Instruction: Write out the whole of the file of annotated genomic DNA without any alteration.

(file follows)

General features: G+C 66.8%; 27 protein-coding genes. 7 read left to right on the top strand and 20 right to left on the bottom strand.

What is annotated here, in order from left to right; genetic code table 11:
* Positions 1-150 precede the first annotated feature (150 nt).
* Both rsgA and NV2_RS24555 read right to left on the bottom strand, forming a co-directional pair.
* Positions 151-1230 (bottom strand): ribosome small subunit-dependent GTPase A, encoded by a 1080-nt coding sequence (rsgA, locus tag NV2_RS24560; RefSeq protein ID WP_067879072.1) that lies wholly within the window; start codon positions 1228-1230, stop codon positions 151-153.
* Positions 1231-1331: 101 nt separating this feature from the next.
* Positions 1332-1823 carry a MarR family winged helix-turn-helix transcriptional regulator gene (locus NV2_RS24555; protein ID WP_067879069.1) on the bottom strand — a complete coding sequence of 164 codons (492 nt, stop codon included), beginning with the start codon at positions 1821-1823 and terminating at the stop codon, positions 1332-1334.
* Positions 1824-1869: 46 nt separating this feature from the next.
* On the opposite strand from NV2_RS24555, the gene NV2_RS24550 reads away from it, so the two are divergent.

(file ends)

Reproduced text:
General features: G+C 66.8%; 27 protein-coding genes. 7 read left to right on the top strand and 20 right to left on the bottom strand.

What is annotated here, in order from left to right; genetic code table 11:
* Positions 1-150 precede the first annotated feature (150 nt).
* Both rsgA and NV2_RS24555 read right to left on the bottom strand, forming a co-directional pair.
* Positions 151-1230 (bottom strand): ribosome small subunit-dependent GTPase A, encoded by a 1080-nt coding sequence (rsgA, locus tag NV2_RS24560; RefSeq protein ID WP_067879072.1) that lies wholly within the window; start codon positions 1228-1230, stop codon positions 151-153.
* Positions 1231-1331: 101 nt separating this feature from the next.
* Positions 1332-1823 carry a MarR family winged helix-turn-helix transcriptional regulator gene (locus NV2_RS24555; protein ID WP_067879069.1) on the bottom strand — a complete coding sequence of 164 codons (492 nt, stop codon included), beginning with the start codon at positions 1821-1823 and terminating at the stop codon, positions 1332-1334.
* Positions 1824-1869: 46 nt separating this feature from the next.
* On the opposite strand from NV2_RS24555, the gene NV2_RS24550 reads away from it, so the two are divergent.